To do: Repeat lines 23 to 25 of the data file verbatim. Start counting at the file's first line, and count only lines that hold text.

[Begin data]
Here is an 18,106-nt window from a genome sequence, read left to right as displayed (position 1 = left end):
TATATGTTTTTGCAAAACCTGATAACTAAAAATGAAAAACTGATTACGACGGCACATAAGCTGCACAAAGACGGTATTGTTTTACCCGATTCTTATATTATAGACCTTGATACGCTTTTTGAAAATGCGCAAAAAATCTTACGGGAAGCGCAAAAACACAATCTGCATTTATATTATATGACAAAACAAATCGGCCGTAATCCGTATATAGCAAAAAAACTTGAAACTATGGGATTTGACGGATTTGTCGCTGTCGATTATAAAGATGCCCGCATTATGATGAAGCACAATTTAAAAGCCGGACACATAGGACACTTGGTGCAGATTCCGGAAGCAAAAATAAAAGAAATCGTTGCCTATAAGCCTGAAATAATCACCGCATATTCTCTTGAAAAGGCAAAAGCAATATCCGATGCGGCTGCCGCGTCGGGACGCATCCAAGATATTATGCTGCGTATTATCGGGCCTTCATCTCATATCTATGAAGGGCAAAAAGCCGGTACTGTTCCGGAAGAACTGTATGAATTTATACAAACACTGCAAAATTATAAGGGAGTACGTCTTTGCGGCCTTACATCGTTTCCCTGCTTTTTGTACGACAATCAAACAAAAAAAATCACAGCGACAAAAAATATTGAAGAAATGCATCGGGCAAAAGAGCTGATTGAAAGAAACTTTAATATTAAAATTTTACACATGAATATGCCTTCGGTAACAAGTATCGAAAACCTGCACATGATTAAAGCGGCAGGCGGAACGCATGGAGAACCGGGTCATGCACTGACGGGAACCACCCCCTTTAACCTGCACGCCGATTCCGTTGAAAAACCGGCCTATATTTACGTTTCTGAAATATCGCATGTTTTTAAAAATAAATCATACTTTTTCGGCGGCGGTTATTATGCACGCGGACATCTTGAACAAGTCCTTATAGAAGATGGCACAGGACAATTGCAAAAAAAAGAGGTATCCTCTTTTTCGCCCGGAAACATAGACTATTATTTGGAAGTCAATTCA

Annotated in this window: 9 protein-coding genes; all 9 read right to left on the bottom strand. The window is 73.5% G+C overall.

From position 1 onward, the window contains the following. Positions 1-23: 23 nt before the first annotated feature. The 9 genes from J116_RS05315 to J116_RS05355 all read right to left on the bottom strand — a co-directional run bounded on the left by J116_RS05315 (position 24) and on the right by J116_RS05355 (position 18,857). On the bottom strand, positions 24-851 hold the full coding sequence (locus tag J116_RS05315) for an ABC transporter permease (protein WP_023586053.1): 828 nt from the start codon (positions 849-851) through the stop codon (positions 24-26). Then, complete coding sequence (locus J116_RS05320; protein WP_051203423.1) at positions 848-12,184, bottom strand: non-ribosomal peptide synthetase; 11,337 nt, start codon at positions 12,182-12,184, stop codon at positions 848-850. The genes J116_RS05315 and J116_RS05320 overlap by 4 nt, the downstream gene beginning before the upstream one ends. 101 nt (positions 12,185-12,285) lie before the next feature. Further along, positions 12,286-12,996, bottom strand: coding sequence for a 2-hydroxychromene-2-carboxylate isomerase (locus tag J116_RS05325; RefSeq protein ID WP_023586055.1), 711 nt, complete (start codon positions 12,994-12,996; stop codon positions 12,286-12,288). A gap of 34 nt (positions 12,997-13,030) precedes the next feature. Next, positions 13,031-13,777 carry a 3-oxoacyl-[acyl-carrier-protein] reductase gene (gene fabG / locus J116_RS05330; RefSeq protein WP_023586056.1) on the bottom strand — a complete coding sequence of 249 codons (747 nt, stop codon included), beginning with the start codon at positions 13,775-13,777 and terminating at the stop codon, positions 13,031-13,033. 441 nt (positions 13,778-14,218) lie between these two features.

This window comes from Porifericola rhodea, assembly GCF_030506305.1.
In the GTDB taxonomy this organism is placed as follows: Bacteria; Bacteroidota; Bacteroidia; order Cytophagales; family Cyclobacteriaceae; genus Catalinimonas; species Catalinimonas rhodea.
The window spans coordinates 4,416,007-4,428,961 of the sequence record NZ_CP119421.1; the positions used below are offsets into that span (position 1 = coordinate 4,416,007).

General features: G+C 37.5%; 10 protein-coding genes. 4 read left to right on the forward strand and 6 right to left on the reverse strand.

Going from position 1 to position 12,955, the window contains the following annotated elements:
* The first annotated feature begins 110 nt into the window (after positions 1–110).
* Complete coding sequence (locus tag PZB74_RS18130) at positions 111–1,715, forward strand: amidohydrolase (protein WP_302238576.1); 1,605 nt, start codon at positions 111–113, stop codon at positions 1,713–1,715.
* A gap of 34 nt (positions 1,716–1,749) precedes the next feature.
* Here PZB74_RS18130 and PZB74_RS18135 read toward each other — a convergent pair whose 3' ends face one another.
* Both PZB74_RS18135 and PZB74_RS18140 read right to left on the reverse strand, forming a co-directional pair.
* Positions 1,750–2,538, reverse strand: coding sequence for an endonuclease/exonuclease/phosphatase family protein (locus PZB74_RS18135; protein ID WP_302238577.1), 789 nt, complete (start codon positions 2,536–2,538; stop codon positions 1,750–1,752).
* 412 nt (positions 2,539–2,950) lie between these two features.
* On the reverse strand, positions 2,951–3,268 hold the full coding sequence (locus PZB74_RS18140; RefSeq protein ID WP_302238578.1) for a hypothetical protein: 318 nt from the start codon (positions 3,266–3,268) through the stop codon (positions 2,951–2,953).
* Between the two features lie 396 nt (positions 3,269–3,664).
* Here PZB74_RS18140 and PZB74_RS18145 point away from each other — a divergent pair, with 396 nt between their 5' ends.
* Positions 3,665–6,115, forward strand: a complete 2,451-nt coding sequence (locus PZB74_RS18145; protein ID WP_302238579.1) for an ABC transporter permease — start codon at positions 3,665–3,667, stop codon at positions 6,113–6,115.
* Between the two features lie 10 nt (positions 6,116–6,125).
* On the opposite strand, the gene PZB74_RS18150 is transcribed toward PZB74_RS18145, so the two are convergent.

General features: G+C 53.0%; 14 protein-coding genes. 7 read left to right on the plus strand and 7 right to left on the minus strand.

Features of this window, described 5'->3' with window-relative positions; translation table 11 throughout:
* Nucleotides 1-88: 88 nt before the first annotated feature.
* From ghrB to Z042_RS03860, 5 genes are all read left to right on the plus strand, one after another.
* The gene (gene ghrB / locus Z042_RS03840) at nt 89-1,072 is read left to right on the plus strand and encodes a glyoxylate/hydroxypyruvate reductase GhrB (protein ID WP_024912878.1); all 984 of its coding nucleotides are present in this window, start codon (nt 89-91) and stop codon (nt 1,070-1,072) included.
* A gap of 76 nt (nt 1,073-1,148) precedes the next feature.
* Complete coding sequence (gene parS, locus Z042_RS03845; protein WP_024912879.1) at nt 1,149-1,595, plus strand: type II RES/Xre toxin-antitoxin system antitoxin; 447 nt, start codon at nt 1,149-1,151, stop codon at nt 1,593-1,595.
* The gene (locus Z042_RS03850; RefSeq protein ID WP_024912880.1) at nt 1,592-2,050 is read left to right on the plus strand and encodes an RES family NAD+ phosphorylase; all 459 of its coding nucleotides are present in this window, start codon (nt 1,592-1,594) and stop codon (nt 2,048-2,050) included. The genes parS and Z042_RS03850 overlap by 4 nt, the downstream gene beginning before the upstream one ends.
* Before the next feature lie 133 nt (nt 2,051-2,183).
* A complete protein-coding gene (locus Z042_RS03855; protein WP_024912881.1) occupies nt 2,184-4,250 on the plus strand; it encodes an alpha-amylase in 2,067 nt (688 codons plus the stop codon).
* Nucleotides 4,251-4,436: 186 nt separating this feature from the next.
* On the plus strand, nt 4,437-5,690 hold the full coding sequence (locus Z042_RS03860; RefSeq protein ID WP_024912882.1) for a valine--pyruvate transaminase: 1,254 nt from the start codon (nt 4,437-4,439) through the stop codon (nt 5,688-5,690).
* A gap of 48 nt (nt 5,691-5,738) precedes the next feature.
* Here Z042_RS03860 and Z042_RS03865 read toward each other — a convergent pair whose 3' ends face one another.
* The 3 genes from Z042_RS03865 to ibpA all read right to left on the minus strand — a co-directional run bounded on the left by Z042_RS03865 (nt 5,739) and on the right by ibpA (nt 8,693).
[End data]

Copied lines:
General features: G+C 53.0%; 14 protein-coding genes. 7 read left to right on the plus strand and 7 right to left on the minus strand.

Features of this window, described 5'->3' with window-relative positions; translation table 11 throughout:
* Nucleotides 1-88: 88 nt before the first annotated feature.